Gasoline Blending Plus
Stuff that could interest a petroleum refinery engineer
An Interaction Paradox
Suppose a gasoline component blends linearly (zero interaction) with every other component in the gasoline pool. Even so, its blending value will vary with gasoline composition. This seeming paradox results from the dilution of interactions between other components. For example, suppose A has no interaction with either B or C, but B and C have a large positive interaction. Addition of A to a mixture of B and C will dilute that positive interaction and consequently the blending value of A will be below its measurement. It will have a negative bonus.
Combined Tankage & Component Splitting
Interaction blending equations are essential tools in evaluating the economics of combined tankage or of component splitting. Both keeping components separate and separating the light and heavy fractions of a component provide greater flexibility in blending. The flexibility must be balanced against the cost of splitting and the costs associated with separate tankage. A linear programming analysis of the advantage of the flexibility requires knowledge of the interaction between the components that are combined or between the light and heavy fractions of a component.
The comparison should be based on separate components with and without pooling. The positive Research octane coefficient between light and heavy reformate diminishes any advantage of splitting reformate. Typical Research and Motor octane differences from full-boiling components are as follows: (Reference 11)
More on Splitting CAT Cracked
Some refiners split cat cracked to obtain the high octane light fraction for blending premium. A 25% light fraction is about four (R+M)/2 above the full boiling cat cracked.
Here are some estimated octanes of different fractions, if separated in a refinery, relative to the full-boiling cat cracked:
MMT Affects Octane Interactions
Oh yes, for those who have the option to use MMT for octane improvement, it is included in BLENOC. Typical MMT octane effects are included but specific effects can be entered.
Interaction coefficients are affected by MMT. Similar to TEL, the octane effect is approximately proportioned to the square root of concentration.
Why In-line Blending Works
Research octanes are obtained at low temperature and Motor octanes are obtained at high temperature. Gasolines have higher Research octane than Motor octane because they are more sensitive to temperature than are the reference fuels.
Because of the temperature sensitivity of gasoline, the increased temperature due to buildup of combustion chamber deposits causes their octane ratings to decrease with time. This effect can be compensated for by using direct match ratings with prototype fuel of about equal Sensitivity thereby providing accurate octane during in-line blending.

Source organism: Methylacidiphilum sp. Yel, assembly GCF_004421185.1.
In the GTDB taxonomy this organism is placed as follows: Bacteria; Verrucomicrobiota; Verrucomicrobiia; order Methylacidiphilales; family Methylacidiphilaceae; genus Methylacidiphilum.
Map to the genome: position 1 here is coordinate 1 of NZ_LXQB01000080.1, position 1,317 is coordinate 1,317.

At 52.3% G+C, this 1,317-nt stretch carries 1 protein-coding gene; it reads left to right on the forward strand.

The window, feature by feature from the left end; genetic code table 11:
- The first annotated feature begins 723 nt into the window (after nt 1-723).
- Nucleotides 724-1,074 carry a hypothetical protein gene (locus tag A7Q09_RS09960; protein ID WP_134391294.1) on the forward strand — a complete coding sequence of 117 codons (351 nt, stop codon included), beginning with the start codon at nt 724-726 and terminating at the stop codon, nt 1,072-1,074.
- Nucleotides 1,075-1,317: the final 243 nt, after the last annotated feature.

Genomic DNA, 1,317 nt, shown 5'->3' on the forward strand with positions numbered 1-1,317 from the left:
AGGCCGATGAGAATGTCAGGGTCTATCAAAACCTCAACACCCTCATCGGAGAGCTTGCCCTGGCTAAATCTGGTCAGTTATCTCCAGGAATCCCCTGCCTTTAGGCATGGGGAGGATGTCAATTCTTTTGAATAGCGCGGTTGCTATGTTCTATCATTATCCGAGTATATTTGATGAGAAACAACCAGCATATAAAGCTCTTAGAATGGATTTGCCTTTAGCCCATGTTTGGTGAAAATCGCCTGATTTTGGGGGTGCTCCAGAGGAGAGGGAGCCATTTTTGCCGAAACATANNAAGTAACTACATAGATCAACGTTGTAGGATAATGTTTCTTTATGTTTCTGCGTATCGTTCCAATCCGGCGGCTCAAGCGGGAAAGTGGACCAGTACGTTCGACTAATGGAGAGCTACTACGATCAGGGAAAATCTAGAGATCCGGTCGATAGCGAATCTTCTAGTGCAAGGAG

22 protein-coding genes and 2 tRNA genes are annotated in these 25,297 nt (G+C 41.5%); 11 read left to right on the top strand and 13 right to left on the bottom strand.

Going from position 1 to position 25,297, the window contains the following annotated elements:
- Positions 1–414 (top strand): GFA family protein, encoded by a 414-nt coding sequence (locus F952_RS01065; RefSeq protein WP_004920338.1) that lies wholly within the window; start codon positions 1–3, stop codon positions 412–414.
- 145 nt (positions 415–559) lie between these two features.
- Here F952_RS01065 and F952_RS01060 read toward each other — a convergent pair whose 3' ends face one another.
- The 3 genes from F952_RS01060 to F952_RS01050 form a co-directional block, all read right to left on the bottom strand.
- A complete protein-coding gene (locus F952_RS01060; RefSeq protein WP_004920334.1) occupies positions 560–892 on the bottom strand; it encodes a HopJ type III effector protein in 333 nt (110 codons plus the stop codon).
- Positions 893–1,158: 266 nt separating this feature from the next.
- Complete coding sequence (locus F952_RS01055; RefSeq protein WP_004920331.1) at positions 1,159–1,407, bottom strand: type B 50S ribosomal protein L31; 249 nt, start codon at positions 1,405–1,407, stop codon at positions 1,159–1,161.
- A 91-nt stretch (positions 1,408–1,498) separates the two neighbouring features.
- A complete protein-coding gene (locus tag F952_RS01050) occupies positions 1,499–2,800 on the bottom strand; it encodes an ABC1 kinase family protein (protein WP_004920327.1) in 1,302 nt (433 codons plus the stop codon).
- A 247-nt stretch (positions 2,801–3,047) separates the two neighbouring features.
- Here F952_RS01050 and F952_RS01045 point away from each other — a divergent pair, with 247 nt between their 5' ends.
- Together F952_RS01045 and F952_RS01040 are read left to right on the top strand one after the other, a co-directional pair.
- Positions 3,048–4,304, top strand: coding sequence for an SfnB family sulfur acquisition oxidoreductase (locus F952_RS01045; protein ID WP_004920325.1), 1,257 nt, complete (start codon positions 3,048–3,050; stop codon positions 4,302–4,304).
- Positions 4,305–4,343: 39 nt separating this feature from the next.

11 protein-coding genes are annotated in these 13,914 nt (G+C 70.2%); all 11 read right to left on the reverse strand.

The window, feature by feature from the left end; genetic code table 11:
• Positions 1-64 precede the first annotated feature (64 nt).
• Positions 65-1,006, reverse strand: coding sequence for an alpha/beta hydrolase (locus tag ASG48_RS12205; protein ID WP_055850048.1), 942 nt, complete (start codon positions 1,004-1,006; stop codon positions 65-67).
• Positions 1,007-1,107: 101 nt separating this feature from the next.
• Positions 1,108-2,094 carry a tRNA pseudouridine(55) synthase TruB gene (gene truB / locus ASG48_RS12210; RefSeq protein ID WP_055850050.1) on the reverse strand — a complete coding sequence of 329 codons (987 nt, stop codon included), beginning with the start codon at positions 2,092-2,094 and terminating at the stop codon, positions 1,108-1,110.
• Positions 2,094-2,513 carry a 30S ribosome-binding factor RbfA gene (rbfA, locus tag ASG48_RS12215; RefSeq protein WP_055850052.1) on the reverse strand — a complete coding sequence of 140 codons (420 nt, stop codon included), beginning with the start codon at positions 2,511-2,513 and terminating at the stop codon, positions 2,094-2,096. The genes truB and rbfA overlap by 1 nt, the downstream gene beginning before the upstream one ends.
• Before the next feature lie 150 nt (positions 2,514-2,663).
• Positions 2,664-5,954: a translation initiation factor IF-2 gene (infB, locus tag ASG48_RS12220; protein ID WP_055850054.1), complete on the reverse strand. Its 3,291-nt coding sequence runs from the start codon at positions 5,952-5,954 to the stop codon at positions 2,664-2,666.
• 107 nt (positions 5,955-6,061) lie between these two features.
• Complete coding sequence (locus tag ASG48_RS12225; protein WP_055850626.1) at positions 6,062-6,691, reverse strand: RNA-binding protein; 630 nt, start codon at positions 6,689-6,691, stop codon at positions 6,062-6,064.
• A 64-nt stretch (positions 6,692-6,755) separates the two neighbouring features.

The short term variation of knock intensity with time is a source of octane error, but this is compensated by the large number of direct match comparisons made during in-line blending.
Surprising as it may seem, there is a small octane effect of the carburetor in a knock test engine. This effect is eliminated by using the same carburetor for both prototype and blended gasoline during in-line blending.
Here is a basic comparison of efficient experiment design with traditional experiment practice. Consider two independent variables (X1 and X2), that can be adjusted to find their effects on a dependent variable, (Y).
With traditional experiment practice, experiments might be carried out with six different tests as follows:
Two estimates of the effect of X1 would be obtained comparing results for 3 and 4 with 1 and 2.
Two estimates of the effect of X2 would be obtained comparing results for 5 and 6 with 1 and 2.
Here is a more efficient experiment design with only four tests:
You still get two estimates of the effect of X1 (Test 2 vs Test 1 and Test 4 vs Test 3) and you still get two estimates of the effect of X2 (Test 3 vs Test 1 and Test 4 vs Test 2)
There is of course much more to efficient experiment design conduct and analysis. Technical people who don't have expertise in this area might benefit from inexpensive training. Contact us if you think this might be appropriate in your case.
Hire a Mentor?
There is a large population of retired refinery people who possess valuable knowledge and would enjoy sharing it. With changes and consolidation in the industry, valuable know-how is being lost. Short term use of a retiree's services can be very worth while.
For example, suppose linear programming is not being used effectively, and a motivated employee is available but lacks the necessary know-how. Also suppose a highly skilled retiree is living in the area. The retiree and the younger employee could carry out the task together for say, a month to bring the employee up to speed.